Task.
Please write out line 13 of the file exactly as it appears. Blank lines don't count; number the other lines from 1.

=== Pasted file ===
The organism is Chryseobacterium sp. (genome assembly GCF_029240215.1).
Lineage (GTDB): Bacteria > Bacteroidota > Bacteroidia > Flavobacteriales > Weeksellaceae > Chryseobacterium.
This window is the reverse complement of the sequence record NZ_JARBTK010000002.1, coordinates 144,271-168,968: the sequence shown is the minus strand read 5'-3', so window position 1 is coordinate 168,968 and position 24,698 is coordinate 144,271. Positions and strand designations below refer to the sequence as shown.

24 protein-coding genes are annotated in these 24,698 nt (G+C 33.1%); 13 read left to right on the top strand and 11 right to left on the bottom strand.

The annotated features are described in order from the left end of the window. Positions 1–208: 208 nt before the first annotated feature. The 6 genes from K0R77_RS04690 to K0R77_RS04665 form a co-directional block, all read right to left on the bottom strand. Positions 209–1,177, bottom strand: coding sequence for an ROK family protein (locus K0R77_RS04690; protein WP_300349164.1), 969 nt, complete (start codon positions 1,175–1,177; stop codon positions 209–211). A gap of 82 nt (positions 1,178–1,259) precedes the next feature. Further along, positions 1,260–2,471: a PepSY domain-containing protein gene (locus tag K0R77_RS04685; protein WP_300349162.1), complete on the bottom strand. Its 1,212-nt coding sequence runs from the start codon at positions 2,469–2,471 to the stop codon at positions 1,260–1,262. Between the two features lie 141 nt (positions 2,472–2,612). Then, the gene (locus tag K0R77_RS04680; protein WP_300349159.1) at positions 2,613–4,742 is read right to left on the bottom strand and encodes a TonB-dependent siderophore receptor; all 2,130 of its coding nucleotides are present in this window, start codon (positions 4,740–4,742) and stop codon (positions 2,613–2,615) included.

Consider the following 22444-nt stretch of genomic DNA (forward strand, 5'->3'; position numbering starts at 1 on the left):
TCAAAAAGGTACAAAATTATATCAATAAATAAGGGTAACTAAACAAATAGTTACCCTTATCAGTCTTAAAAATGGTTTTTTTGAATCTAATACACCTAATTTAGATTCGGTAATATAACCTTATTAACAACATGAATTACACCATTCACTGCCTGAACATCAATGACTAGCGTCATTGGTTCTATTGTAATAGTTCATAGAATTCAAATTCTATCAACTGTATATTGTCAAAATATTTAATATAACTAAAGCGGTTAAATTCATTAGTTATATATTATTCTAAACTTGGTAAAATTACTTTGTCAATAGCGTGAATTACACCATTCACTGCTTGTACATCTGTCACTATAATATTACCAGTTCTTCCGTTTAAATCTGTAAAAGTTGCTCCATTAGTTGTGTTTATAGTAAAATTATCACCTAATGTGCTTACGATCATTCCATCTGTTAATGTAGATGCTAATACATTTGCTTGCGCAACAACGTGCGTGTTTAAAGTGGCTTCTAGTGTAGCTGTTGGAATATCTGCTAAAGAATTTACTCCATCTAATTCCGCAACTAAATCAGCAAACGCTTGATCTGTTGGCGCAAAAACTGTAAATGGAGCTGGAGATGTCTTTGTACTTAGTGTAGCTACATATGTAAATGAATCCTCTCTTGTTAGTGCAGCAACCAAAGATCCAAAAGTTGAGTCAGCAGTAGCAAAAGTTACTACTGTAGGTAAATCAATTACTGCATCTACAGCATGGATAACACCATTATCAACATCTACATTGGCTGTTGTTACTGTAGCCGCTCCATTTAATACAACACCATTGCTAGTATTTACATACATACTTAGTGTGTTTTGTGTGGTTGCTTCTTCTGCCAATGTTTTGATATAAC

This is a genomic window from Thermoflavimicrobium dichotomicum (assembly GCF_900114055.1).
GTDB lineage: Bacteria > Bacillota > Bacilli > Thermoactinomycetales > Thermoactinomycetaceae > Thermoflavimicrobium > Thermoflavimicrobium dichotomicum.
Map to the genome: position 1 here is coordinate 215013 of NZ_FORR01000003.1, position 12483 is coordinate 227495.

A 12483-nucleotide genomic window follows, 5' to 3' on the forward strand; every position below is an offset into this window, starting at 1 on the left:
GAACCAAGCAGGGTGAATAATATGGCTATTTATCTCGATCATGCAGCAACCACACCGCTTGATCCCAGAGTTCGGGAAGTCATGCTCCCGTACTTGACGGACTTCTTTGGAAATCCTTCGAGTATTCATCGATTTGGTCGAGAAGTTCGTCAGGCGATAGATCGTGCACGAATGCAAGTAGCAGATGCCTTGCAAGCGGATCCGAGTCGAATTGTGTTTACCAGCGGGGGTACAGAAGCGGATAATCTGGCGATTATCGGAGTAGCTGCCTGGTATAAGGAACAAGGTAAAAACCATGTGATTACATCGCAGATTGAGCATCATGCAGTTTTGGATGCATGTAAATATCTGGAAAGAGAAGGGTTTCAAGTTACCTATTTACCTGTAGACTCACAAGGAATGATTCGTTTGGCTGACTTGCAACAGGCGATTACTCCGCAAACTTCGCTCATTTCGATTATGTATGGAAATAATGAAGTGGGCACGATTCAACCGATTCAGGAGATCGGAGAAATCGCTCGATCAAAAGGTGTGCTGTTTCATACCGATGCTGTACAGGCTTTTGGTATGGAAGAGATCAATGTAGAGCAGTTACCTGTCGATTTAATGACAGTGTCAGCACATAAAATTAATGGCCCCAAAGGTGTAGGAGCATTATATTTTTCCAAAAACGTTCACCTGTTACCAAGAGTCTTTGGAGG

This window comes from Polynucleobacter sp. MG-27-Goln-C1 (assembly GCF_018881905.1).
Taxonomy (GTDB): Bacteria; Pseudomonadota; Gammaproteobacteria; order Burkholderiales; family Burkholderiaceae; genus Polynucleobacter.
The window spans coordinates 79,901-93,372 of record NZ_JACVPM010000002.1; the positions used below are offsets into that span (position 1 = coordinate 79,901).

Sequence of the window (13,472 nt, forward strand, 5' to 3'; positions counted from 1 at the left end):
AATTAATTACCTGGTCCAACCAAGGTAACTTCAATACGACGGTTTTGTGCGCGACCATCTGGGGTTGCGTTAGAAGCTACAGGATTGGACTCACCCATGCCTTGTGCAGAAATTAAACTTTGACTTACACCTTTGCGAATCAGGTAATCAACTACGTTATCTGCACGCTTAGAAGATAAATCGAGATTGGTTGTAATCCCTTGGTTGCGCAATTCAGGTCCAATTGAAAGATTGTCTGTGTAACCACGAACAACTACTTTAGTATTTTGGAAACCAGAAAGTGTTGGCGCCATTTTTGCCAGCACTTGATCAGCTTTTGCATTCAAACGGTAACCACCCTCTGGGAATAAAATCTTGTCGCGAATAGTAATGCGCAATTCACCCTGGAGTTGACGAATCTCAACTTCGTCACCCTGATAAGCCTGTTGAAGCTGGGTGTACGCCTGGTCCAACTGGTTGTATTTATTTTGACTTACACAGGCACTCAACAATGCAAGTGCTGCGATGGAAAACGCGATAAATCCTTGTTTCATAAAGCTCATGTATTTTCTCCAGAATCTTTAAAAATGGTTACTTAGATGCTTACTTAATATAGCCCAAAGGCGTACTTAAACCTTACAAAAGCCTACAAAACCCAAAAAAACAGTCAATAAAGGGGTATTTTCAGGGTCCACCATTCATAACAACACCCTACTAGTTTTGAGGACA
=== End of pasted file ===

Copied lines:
This window comes from Polynucleobacter sp. MG-27-Goln-C1 (assembly GCF_018881905.1).